How WWE Is Secretly Building The Next Face Of The Company

...and this wrestler is AWESOME in the strictest definition.

Julius Creed

During the days of the "brand is the star", the face of the company role was still treated with the utmost importance. Now, with rights fees generating more money for the promotion than Steve Austin, the Rock and Hulk Hogan combined, you might think it matters less than ever. That isn't true.

WWE has always, throughout its history, positioned one man as the absolute star of the show.

In the Vince McMahon Jr. era, the following names were the undisputed face of the company. They were the men tasked with driving business, the men to whom the World title always circled back, the men so prominent in the narrative and the marketing that fans effectively had to like them, were they to get anything out of the promotion.

Hulk Hogan was designated with this role between 1984 and 1991. Vince attempted to pass the torch to the Ultimate Warrior in 1990, but it did not work. Was the Warrior too one-dimensional a fad? Had he already worked every top heel? Was the WWF itself fated to cycle out of fashion regardless?

A convergence of those factors, Hogan's dwindling box office magic and Vince's federal indictment compelled (or forced) Vince to go with Bret Hart between 1992 and 1996. He wanted to go with Diesel, between 1994 and 1995, but the decision was taken out of his hands. The remaining few loved Bret's technical brilliance and earnest quality too much. Shawn Michaels failed to seize the throne in '96 - his WrestleMania XII ascension was a disaster in terms of PPV buys - and 1997 was meta-premised on Shawn and Bret tussling over the role and indeed the very direction of the company. Steve Austin actually took the mantle to a level higher than Hogan in 1998, and a similar, onscreen development unfolded between Austin and The Rock in late 2000/2001 after the latter ran with the ball when Austin was struck by a major neck injury.

When the WCW Invasion angle fizzled to sh*t, WWE attempted to rebuild itself in the image of Brock Lesnar. He hated the lifestyle. John Cena absolutely loved it, so much so that he embraced it - overshadowing Batista in the process - between 2005 and 2015. Since then - to debilitating, competition-spawning failure and staggering resurgent success, Roman Reigns has been the man. He's so entrenched in the role and so prosperous at it that WWE has the next John Cena, Cody Rhodes, ticket-moving monster - and still haven't put him over. Yet.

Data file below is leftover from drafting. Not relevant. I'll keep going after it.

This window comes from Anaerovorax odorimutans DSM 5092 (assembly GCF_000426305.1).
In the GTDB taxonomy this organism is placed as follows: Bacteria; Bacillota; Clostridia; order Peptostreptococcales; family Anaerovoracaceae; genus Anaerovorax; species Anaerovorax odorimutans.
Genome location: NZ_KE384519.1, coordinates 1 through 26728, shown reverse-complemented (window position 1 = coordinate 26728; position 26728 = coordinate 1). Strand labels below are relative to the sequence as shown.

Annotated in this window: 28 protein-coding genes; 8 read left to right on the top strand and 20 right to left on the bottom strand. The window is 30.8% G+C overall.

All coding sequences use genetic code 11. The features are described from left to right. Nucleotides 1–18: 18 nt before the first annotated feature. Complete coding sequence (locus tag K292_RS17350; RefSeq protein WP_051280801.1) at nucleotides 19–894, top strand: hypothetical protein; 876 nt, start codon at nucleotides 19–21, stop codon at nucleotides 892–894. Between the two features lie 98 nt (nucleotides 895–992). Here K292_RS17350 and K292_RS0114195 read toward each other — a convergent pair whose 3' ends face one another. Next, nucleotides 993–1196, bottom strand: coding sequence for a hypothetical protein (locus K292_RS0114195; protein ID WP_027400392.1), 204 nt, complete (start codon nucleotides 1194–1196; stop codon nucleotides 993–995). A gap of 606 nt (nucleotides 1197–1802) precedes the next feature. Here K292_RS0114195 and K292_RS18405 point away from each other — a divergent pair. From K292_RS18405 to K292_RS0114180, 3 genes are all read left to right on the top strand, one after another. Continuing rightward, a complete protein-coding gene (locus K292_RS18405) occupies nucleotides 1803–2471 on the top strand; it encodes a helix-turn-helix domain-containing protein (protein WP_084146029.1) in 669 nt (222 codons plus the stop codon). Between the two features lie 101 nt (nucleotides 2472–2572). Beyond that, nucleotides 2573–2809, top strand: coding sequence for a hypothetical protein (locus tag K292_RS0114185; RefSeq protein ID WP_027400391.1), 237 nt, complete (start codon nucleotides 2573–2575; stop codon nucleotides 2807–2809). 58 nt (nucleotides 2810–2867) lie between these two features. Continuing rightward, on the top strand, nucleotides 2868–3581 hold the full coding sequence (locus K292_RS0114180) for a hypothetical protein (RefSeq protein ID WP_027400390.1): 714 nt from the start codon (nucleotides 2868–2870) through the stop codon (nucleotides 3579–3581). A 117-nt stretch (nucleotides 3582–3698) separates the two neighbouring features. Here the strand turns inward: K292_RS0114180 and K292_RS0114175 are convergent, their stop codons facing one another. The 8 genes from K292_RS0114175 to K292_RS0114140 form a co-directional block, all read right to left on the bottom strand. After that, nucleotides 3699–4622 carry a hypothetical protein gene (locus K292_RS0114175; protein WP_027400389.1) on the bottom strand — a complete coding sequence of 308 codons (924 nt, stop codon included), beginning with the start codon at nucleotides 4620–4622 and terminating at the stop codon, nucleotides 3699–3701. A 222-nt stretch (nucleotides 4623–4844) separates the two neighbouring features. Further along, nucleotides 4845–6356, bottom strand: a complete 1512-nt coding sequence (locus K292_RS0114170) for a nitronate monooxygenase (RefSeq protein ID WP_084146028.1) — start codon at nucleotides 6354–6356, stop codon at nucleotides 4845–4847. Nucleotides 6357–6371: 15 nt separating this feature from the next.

WrestleMania headliners aren't necessarily the face of the company. Triple H, the Undertaker, Randy Orton, Batista, Seth Rollins: they were never it. Rollins at a push got the big push in 2019, including two big four PPV wins over Brock Lesnar, but it was still Roman's world. That's why he was on SmackDown ahead of the FOX move. Vince McMahon outright told Daniel Bryan in 2014 that the events of WrestleMania XXX were temporary. Roman was the guy, not him.

All of which is to state that this role, a sacred WWE tradition even when it's not strictly as important as it once was, is very exclusive.

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Michael Sidgwick is an editor, writer and podcaster for WhatCulture Wrestling. With over seven years of experience in wrestling analysis, Michael was published in the influential institution that was Power Slam magazine, and specialises in providing insights into All Elite Wrestling - so much so that he wrote a book about the subject. You can order Becoming All Elite: The Rise Of AEW on Amazon. Possessing a deep knowledge also of WWE, WCW, ECW and New Japan Pro Wrestling, Michael’s work has been publicly praised by former AEW World Champions Kenny Omega and MJF, and current Undisputed WWE Champion Cody Rhodes. When he isn’t putting your finger on why things are the way they are in the endlessly fascinating world of professional wrestling, Michael wraps his own around a hand grinder to explore the world of specialty coffee. Follow Michael on X (formerly known as Twitter) @MSidgwick for more!